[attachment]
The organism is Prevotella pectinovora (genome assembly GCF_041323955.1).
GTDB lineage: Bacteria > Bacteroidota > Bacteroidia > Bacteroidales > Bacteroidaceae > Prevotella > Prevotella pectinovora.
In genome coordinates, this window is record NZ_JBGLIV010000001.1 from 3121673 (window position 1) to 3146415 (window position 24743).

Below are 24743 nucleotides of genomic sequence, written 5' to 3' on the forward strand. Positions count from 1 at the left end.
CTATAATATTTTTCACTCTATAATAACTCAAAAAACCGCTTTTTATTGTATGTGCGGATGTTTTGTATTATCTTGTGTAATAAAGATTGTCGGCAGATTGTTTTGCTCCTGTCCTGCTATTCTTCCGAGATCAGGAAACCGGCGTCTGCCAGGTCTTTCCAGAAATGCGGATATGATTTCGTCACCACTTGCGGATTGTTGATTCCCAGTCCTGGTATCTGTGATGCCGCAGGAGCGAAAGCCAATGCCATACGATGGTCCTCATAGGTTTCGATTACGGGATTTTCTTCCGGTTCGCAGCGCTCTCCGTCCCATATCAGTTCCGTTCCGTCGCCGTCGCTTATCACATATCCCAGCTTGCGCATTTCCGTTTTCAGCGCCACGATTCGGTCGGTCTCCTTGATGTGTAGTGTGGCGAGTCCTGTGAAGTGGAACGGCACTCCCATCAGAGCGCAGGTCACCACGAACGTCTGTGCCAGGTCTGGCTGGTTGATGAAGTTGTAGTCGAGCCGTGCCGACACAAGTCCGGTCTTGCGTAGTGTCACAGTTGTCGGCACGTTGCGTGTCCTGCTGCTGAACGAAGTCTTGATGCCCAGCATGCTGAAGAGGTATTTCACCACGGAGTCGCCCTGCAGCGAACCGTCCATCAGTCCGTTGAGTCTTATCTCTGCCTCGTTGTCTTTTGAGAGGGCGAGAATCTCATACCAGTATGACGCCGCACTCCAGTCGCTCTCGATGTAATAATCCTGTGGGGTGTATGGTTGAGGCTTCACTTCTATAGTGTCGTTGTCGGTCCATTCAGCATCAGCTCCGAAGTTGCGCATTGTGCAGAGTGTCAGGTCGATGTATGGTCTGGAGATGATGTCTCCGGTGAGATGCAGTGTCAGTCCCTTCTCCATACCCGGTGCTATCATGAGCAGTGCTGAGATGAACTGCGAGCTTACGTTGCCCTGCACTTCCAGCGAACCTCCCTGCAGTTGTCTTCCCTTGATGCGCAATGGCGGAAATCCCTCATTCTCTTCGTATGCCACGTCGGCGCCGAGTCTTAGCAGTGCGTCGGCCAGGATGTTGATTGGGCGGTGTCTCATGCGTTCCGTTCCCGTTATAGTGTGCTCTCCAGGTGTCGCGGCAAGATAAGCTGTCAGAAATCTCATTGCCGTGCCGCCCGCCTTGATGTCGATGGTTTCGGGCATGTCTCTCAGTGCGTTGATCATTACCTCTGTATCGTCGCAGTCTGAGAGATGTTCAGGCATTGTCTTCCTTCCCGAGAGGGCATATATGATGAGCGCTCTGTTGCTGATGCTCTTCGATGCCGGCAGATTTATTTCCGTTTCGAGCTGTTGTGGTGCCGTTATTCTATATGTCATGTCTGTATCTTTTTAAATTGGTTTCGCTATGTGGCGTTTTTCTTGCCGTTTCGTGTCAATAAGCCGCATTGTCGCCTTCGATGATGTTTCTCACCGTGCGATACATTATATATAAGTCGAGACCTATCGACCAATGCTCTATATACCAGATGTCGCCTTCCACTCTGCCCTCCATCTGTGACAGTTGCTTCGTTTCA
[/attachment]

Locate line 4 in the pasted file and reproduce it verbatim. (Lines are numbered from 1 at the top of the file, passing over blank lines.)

Below are 24743 nucleotides of genomic sequence, written 5' to 3' on the forward strand. Positions count from 1 at the left end.